Transition from senior secondary to higher education : a learning environment perspective.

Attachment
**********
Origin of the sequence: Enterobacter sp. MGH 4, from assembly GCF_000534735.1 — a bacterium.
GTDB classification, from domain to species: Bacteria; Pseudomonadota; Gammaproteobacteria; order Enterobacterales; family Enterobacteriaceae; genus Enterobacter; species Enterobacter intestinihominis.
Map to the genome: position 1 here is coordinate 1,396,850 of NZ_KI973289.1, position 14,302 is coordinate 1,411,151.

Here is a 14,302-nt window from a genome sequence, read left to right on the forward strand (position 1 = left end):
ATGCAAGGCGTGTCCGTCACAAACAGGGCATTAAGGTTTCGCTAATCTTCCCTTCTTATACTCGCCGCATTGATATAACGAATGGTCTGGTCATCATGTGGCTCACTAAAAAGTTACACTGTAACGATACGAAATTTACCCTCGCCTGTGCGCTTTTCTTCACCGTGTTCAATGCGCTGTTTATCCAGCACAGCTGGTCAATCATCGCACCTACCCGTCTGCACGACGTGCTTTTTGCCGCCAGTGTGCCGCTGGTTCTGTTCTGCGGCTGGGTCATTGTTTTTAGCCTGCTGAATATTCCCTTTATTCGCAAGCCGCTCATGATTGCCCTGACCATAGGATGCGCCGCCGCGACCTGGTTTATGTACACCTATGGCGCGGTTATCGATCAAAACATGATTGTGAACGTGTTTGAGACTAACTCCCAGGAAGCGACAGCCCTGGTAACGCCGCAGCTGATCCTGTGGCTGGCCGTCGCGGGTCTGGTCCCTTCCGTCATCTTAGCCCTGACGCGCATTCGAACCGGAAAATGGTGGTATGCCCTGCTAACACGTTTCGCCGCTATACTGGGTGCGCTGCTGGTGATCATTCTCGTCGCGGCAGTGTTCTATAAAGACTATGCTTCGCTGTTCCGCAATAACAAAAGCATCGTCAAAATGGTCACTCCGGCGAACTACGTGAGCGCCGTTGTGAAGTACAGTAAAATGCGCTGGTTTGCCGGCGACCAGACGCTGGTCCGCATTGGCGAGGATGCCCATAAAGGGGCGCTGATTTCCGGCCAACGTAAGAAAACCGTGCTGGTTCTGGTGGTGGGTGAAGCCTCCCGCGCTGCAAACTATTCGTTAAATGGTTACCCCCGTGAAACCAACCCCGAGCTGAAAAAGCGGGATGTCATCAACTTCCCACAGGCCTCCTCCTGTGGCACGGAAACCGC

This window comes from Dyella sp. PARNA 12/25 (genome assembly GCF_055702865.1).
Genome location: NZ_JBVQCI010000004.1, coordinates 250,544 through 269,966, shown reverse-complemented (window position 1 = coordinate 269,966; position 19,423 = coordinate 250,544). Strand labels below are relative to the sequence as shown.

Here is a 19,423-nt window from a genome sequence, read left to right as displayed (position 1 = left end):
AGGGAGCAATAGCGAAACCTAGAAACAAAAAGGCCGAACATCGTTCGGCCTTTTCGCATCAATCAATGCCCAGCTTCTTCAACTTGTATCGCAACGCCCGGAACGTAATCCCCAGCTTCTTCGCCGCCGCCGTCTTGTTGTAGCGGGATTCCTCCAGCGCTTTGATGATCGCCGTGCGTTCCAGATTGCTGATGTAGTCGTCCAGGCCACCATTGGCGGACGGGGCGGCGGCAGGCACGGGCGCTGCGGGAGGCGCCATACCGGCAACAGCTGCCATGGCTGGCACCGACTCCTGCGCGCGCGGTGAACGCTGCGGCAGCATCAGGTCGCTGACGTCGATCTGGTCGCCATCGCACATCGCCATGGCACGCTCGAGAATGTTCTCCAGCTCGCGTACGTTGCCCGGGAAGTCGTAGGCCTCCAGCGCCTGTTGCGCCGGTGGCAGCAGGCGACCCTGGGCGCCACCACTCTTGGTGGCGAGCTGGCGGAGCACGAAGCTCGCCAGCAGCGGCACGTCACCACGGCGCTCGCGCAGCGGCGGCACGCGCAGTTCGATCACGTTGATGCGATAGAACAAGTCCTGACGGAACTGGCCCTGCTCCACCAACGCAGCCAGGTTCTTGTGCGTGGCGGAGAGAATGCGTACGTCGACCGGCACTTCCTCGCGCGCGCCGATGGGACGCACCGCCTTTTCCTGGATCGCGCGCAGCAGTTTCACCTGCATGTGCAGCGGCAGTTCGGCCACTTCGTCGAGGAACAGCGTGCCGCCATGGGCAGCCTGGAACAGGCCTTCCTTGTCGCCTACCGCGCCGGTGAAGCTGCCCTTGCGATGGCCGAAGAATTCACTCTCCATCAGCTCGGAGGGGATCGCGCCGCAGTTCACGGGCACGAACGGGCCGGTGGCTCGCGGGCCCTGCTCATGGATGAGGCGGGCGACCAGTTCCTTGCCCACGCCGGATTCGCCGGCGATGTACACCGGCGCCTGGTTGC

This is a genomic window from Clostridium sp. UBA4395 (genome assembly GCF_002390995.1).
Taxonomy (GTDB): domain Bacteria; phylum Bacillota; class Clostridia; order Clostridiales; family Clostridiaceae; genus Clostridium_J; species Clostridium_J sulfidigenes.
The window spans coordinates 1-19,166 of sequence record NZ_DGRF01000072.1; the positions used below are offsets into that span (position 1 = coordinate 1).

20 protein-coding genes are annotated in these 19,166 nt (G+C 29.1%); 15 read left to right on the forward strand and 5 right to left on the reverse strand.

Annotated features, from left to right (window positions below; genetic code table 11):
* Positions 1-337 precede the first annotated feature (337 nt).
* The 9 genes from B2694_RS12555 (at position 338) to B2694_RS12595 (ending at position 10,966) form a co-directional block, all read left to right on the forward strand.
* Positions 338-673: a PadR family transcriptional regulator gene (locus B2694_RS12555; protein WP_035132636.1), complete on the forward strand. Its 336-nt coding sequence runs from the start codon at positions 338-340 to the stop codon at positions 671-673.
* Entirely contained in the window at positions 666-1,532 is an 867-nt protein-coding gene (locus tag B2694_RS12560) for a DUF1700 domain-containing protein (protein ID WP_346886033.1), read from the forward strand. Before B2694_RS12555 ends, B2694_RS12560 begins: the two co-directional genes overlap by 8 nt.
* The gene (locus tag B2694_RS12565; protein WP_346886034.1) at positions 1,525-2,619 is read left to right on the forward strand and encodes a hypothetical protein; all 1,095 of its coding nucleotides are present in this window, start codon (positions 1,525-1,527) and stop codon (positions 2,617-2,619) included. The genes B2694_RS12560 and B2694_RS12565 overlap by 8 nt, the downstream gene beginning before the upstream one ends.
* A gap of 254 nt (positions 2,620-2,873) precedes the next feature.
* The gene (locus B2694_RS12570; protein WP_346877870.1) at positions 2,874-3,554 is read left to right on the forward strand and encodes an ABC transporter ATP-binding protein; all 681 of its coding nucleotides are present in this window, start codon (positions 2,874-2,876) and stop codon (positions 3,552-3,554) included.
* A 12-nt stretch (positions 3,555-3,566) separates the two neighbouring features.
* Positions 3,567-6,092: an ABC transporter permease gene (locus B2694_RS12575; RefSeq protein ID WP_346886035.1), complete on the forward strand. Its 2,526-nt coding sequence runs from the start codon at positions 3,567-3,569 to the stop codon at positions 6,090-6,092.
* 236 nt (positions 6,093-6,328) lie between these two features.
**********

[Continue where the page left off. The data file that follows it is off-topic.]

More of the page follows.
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The first purpose of this study was to validate a modified and personalised form of the College and University Classroom Environment Inventory (CUCEI) and then to use this instrument to examine the actual and preferred classroom environment perceptions of students and instructors at the senior secondary and post secondary levels. A third purpose was to examine students' attitude to their courses on three specific scales, namely, Satisfaction, Difficulty and Speed. A sample of 504 students and24 instructors from Canada and the Australian Capital Territory completed the CUCEI. The students also responded to an attitudinal questionnaire. Statistical analysis confirmed the reliability of the CUCEI. The Cronbach alpha reliability figures, using the individual student as the unit of analysis, ranged from 0.73 to 0.93 and from 0.76 to 0.94 for the actual and preferred versions respectively. Good alpha reliability figures were also apparent for instructor versions, ranging from 0.72 to 0.90 for the actual version and from 0.72 to 0.93 for the preferred version. When the two levels were compared, students at the higher level had a less favourable perception of their learning environment. Hardly any difference in perceptions was seen in the learning environment between male and female students. There were significant differences in the perceptions of the classroom environment by mature students. Mature students perceived task orientation and equity more favourably than did younger students. Senior secondary students were generally more satisfied with their science courses than post secondary students. There was no difference in their attitude to the speed of delivery of science courses. The sample of 24 instructors generally perceived their environment more favourably than did their students, however, senior secondary instructors viewed the learning environment more favourably than the instructors at the post secondary level. The study also suggests that instructors at the post secondary level are aware of the changes in students classroom environment and seem to take into account these changes. Qualitative data collected from class observations and student and instructor interviews complemented the quantitative findings of the study.
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